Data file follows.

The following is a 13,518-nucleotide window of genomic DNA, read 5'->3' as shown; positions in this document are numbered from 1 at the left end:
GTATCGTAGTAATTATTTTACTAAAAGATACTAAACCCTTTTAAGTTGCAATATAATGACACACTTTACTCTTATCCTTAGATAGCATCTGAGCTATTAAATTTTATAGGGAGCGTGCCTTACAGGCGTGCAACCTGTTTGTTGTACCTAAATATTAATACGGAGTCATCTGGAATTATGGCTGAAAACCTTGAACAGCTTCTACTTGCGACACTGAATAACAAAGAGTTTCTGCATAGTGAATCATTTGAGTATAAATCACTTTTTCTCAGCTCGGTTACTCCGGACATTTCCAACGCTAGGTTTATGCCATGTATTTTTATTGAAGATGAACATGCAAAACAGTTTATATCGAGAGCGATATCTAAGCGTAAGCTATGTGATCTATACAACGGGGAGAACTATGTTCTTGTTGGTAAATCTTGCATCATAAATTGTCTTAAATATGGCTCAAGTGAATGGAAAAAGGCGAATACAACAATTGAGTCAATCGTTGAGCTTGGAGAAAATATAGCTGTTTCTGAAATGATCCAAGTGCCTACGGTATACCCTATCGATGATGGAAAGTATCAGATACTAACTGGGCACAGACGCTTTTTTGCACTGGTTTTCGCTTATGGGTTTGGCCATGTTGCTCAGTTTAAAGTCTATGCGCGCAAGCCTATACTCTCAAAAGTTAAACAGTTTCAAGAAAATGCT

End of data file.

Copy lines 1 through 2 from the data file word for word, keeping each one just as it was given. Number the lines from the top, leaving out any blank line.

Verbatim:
The following is a 13,518-nucleotide window of genomic DNA, read 5'->3' as shown; positions in this document are numbered from 1 at the left end:
GTATCGTAGTAATTATTTTACTAAAAGATACTAAACCCTTTTAAGTTGCAATATAATGACACACTTTACTCTTATCCTTAGATAGCATCTGAGCTATTAAATTTTATAGGGAGCGTGCCTTACAGGCGTGCAACCTGTTTGTTGTACCTAAATATTAATACGGAGTCATCTGGAATTATGGCTGAAAACCTTGAACAGCTTCTACTTGCGACACTGAATAACAAAGAGTTTCTGCATAGTGAATCATTTGAGTATAAATCACTTTTTCTCAGCTCGGTTACTCCGGACATTTCCAACGCTAGGTTTATGCCATGTATTTTTATTGAAGATGAACATGCAAAACAGTTTATATCGAGAGCGATATCTAAGCGTAAGCTATGTGATCTATACAACGGGGAGAACTATGTTCTTGTTGGTAAATCTTGCATCATAAATTGTCTTAAATATGGCTCAAGTGAATGGAAAAAGGCGAATACAACAATTGAGTCAATCGTTGAGCTTGGAGAAAATATAGCTGTTTCTGAAATGATCCAAGTGCCTACGGTATACCCTATCGATGATGGAAAGTATCAGATACTAACTGGGCACAGACGCTTTTTTGCACTGGTTTTCGCTTATGGGTTTGGCCATGTTGCTCAGTTTAAAGTCTATGCGCGCAAGCCTATACTCTCAAAAGTTAAACAGTTTCAAGAAAATGCT